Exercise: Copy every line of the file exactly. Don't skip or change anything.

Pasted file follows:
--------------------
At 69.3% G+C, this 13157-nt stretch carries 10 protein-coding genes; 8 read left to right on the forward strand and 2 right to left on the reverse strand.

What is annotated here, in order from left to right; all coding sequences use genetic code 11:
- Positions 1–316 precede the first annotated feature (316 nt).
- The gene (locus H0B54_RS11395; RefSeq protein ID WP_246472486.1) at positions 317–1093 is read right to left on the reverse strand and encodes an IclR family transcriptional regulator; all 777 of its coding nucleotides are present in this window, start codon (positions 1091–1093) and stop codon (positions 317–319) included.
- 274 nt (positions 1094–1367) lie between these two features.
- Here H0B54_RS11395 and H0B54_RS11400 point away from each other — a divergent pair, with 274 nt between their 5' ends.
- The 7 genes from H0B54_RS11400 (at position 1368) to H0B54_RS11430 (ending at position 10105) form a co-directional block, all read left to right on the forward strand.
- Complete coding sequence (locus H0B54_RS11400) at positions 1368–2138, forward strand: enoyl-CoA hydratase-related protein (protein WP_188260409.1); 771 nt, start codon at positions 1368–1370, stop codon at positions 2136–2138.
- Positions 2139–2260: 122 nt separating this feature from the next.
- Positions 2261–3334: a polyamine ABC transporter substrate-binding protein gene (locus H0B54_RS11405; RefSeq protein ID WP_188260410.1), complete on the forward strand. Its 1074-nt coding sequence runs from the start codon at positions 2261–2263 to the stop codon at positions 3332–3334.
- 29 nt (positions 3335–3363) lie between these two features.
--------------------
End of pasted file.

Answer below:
At 69.3% G+C, this 13157-nt stretch carries 10 protein-coding genes; 8 read left to right on the forward strand and 2 right to left on the reverse strand.

What is annotated here, in order from left to right; all coding sequences use genetic code 11:
- Positions 1–316 precede the first annotated feature (316 nt).
- The gene (locus H0B54_RS11395; RefSeq protein ID WP_246472486.1) at positions 317–1093 is read right to left on the reverse strand and encodes an IclR family transcriptional regulator; all 777 of its coding nucleotides are present in this window, start codon (positions 1091–1093) and stop codon (positions 317–319) included.
- 274 nt (positions 1094–1367) lie between these two features.
- Here H0B54_RS11395 and H0B54_RS11400 point away from each other — a divergent pair, with 274 nt between their 5' ends.
- The 7 genes from H0B54_RS11400 (at position 1368) to H0B54_RS11430 (ending at position 10105) form a co-directional block, all read left to right on the forward strand.
- Complete coding sequence (locus H0B54_RS11400) at positions 1368–2138, forward strand: enoyl-CoA hydratase-related protein (protein WP_188260409.1); 771 nt, start codon at positions 1368–1370, stop codon at positions 2136–2138.
- Positions 2139–2260: 122 nt separating this feature from the next.
- Positions 2261–3334: a polyamine ABC transporter substrate-binding protein gene (locus H0B54_RS11405; RefSeq protein ID WP_188260410.1), complete on the forward strand. Its 1074-nt coding sequence runs from the start codon at positions 2261–2263 to the stop codon at positions 3332–3334.
- 29 nt (positions 3335–3363) lie between these two features.